Blog Posts

quinta-feira, 13 de setembro de 2012

3D em Faiança, Metal fluído, Rostok, mais um Scanner 3D, e uyma Lambreta Eléctrica!

É como vos digo, uma nova técnica de impressão 3D em Cerâmica, vai recorrer à Faiança Egípcia, para reduzir o número de vezes que a cerâmica vai ao Forno, de 2 ou 3, para só uma!

Ancient Egyptian faience may be key to printing 3D ceramics

By David Szondy

We like to think of technology as always being forward looking. It’s supposed to be about nanoparticles and the Cloud, not steam engines and the telephone exchange. But every now and again the past reaches out, taps the 21st century on the shoulder and says, “Have a look at this.” That’s what happened to Professor Stephen Hoskins, Director of the University of West England, Bristol's Centre for Fine Print Research. He is currently working on a way of printing 3D ceramics that are self-glazing, thanks to a 7,000-year old technology from ancient Egypt.
Working under a grant from the Arts and Humanities Research Council (AHRC), Hoskins and Research Fellow David Huson have been developing a 3D ceramic printing process that can build very finely detailed, complex structures to industrial specifications and standards. The process works by depositing a layer of wet ceramic material layer by layer. As each layer is printed, the printer table drops, a layer of powder is deposited to support the object, and the process repeats. 

Os Metais, quando deslizam um pelo outro, portam-se como Flúidos!
Essa, é nova!

Sliding metals show fluid-like behaviour

Researchers at Purdue University took high speed video of metal sliding over each other and discovered a strange swirling fluid-like behaviour not normally associated with solids.
This research might have major implications for the gun industry. Guns are essentially a collection of sliding metal parts. If this fluid behaviour can be reduced in the barrel, maybe the barrel life can be significantly extended.
The reader who emailed us about this research pointed out that this may be one of the pricinples behind the Blish Lock phenomenon that was exploited in the Thompson Autorifle and the original Thompson SMG. John Bell Blish discovered that "certain dissimilar metals will resist movement with a force greater than normal friction laws would predict" from observing naval gun breeches which unlocked when firing weak charges but not heavy charges.

A fenomenal Impressora 3D Rostok espera o vosso apoio, no Indiegogo:

Rostock MAX 3D Printer

Make your ideas real! Print Plastic parts from your computer model.

The Rostock MAX Delta 3D Printer by SeeMeCNC

We're in the final stage of development/testing and tooling up for production! This Indiegogo campaign is just what we need to boost us into full production of these amazingly cool 3D printers. Our open-source 3D printer design is based on Johann's origional Rostock delta printer prototype.

How many people do you know with a 3D printer? How many do you know with a DELTA 3D printer? We want to make you the first person in your makerspace/hackerspace/group to own and operate something so unique and different. With the laser cut acrylic or wood framework, standard aluminum extrusion (available everywhere) and high-strength injection molded plastic parts, it's much easier to build and assemble than any other 3D pritner before it.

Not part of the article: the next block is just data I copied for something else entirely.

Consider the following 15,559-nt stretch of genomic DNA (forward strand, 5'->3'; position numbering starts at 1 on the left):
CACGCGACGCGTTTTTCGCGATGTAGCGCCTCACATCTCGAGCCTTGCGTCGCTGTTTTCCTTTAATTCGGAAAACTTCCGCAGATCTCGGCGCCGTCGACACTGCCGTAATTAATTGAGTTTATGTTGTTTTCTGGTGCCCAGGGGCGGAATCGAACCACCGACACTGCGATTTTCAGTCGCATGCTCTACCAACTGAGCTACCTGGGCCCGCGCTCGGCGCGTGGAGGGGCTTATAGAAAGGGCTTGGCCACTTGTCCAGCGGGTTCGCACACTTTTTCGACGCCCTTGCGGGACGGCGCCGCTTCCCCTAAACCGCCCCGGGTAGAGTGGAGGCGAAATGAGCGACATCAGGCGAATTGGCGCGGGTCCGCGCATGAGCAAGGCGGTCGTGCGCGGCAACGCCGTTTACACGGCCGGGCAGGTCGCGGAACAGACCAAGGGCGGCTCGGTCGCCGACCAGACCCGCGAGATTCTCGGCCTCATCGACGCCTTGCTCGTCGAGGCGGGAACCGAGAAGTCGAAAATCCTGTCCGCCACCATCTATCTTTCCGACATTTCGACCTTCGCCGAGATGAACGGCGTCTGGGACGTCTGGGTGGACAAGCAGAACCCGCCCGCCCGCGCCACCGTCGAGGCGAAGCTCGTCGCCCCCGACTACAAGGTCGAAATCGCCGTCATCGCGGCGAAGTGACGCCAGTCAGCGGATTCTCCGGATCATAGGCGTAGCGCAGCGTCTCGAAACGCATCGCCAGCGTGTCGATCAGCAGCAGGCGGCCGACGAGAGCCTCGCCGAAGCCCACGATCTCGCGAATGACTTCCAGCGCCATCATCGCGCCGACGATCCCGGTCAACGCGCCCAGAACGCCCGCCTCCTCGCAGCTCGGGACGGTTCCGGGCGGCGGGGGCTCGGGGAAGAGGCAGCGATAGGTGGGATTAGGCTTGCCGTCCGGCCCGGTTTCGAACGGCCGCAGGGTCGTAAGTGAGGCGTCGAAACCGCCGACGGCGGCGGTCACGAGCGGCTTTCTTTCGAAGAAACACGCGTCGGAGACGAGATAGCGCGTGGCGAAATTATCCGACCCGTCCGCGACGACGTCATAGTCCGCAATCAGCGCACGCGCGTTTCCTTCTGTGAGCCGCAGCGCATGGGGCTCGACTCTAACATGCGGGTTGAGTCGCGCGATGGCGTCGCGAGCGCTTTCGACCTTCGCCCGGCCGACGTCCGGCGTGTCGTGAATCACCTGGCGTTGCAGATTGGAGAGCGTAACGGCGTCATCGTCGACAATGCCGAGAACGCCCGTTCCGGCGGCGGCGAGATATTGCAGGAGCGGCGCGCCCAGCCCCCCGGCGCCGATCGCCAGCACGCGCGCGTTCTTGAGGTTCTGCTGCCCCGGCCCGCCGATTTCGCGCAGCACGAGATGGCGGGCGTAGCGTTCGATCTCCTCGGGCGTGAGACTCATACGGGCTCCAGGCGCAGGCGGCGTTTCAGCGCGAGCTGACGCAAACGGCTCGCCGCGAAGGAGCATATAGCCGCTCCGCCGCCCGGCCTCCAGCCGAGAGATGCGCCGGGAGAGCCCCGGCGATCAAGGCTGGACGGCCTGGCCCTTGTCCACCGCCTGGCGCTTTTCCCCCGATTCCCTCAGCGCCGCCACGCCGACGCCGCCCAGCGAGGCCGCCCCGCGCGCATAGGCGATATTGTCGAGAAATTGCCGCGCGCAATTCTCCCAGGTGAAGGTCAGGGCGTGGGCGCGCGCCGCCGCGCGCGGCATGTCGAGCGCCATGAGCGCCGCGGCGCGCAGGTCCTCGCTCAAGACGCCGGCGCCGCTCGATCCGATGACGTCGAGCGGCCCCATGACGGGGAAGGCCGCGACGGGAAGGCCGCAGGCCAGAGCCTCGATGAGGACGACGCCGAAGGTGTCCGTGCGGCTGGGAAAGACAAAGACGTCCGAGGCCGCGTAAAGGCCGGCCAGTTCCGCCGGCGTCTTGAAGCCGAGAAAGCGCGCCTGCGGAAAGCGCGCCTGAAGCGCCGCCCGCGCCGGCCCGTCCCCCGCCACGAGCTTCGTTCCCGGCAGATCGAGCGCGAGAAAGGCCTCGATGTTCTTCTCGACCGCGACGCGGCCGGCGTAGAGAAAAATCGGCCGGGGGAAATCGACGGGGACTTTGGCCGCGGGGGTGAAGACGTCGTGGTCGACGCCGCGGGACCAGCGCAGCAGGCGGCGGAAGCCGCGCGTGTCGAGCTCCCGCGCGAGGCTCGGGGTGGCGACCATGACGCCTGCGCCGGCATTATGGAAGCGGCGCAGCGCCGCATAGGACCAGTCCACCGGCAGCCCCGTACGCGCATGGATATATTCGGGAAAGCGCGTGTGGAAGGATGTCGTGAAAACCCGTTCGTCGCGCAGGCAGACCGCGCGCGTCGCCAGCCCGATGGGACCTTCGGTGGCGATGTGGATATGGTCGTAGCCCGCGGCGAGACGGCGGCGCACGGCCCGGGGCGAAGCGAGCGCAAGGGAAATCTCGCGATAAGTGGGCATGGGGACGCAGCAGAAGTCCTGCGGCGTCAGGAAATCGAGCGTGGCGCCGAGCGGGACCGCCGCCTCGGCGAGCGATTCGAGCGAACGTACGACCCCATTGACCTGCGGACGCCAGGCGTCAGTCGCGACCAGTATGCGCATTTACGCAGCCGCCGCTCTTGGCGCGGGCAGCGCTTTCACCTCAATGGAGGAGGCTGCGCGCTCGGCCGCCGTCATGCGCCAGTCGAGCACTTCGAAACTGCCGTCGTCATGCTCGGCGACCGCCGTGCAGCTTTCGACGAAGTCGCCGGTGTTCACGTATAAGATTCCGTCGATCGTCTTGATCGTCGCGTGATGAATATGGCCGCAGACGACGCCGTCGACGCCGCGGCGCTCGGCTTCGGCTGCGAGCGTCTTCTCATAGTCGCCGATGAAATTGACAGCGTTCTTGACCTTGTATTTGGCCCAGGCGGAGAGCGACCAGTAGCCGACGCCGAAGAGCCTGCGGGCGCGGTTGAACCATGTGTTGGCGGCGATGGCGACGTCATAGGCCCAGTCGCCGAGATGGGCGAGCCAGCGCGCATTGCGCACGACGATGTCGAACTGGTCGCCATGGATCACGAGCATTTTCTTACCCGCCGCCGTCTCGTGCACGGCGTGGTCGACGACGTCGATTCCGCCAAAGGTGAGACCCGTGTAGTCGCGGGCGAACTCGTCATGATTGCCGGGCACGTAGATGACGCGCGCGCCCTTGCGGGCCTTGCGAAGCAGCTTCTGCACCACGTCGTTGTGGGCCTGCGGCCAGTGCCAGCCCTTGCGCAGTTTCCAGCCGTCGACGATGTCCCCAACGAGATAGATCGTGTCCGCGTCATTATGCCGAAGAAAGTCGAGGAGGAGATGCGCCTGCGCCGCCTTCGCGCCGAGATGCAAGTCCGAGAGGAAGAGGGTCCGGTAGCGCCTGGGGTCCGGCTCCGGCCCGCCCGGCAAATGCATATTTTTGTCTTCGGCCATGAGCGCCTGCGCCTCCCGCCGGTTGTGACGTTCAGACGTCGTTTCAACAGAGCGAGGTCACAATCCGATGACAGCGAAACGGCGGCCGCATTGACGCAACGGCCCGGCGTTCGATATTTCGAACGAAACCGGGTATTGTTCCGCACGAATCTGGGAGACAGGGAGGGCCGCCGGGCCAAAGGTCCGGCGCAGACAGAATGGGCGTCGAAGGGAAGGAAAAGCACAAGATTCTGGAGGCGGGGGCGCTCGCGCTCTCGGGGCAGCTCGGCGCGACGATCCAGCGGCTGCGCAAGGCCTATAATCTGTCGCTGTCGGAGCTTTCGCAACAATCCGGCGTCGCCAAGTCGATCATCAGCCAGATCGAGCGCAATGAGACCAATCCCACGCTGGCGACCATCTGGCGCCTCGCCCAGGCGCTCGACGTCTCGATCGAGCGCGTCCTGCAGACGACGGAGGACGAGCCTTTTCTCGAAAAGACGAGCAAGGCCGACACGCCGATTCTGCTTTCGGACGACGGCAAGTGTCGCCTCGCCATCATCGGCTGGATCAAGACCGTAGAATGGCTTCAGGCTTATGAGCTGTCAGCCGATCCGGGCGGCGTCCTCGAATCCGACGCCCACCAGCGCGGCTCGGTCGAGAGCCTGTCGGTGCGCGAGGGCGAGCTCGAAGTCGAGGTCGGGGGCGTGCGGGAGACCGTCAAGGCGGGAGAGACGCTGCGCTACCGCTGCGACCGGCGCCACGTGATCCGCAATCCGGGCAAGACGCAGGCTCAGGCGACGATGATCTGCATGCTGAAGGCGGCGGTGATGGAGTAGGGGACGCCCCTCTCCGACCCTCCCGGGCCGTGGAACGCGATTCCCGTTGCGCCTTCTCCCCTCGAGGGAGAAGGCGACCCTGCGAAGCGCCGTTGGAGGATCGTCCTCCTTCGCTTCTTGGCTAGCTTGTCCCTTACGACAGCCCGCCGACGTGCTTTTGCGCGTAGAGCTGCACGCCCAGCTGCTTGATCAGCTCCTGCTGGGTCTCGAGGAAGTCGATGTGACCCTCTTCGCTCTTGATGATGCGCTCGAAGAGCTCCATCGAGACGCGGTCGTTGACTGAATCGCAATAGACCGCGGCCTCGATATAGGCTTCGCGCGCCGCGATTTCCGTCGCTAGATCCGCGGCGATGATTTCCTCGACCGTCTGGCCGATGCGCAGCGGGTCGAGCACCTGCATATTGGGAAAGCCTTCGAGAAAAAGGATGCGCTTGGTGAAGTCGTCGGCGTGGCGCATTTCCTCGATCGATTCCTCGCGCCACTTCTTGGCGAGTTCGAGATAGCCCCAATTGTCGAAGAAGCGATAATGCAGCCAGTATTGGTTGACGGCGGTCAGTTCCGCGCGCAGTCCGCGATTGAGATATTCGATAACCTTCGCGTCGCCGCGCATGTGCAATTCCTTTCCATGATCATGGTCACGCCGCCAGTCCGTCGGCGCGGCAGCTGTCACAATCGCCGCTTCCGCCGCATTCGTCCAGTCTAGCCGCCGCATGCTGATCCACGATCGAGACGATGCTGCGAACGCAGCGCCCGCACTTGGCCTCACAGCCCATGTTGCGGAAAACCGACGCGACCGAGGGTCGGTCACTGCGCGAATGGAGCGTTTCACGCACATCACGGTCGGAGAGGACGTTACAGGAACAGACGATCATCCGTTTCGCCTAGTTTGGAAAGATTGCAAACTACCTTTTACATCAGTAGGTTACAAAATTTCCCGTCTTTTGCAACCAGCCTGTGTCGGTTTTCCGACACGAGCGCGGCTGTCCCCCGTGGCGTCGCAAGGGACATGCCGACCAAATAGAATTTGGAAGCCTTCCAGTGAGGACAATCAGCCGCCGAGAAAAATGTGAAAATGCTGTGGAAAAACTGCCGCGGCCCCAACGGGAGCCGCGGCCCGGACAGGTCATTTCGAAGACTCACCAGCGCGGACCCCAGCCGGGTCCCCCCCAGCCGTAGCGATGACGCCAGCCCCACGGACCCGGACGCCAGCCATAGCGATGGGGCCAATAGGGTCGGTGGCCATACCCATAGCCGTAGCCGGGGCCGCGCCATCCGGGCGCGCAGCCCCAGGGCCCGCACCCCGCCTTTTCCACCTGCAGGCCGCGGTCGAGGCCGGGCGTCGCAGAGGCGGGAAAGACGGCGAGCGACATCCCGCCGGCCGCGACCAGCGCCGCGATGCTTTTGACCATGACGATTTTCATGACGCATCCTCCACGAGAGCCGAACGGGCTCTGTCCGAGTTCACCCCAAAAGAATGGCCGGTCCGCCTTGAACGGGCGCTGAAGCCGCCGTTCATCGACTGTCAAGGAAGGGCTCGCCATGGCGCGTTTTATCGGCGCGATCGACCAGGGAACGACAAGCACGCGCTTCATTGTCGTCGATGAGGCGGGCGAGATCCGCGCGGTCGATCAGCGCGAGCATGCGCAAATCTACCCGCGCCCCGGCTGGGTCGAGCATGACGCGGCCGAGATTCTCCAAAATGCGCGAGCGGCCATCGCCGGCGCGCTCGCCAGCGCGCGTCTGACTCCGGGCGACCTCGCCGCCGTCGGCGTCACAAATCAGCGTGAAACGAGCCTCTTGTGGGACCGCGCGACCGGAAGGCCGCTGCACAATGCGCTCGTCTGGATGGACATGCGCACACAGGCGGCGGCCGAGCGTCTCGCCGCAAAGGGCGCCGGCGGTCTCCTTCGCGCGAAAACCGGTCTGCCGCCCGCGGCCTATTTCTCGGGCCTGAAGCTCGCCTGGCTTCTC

We're bringing the popularity of Laser Cut parts to our new Rostock MAX machiens as well as many other additions to the origional design. Our Lasercut Acrylic version (Like what's in the pictures and videos) just looks cool! But, if you're looking for a better value, we are also going to be using a melamine lasercutting board. It cuts really clean, and its super strong and rigid. For $100 less, it's a noteworthy option!

Cá vai mais uma maneira de fazerem Scans 3D, desta vez, dos vossos quartos:

Kinect 3D scans with Skanect

Cross-platform Kinect scanning

I’m a huge fan of the Microsoft Kinect, especially when using it to make 3D scans. It’s just a great bit hardware that gets repurposed again and again in interesting ways. Naturally, when I saw this new 3D scanning software the other day, I had to give it a whirl.
Skanect is a Kinect 3D scanning tool that works in Windows and OS X. In its current state, it appears to be best-suited for scanning a room, rather than a person or single object.
Newer (but currently unreleased) versions appear to make some decent people scans – like the one at the top of this post. That came from the official blog, which shows a series of gradually improving 3D models.

...E vai de Lambreta, esta é Eléctrica, e todo-o-terreno, e tratem de fazer uma destas em casa, para o que der e vier...!

All-Terrain Electric Scooter


At the beginning of the 2011/2012 school year, my school's robotics team decided to finally dismantle some old FRC robots that had been collecting dust for six or seven years. We had no use for all the parts we stripped off the robots, so I generously relieved the team of some of these parts, including six Victor 884's, six CIM motors (4x 2.5", 2x 3"), 2 AndyMark Toughbox gearboxes, some #35 roller chain, and assortment of sprockets, some steel shafts and shaft collars, a 1/4" by 4" by 3' aluminum plate, 1" aluminum U channel, 1/8" polycarbonate sheet.... Anyways, while looking up the CIM motor curves, and trying to figure out by how much I could over-volt them, I ran into this, which at one point used a pair of CIM motors. That vehicle then led me to these. By an interesting coincidence, only a few weeks after I discovered those vehicles, I went to the Atlanta Mini Maker Faire, and guess what I saw there. After seeing the vehicles in action, I decided to build my own electric vehicle, and so the idea for my scooter was born.

The scooter is geared for a top speed of about 25 mph, has around 3 horsepower, and can go 8-12 miles per charge.

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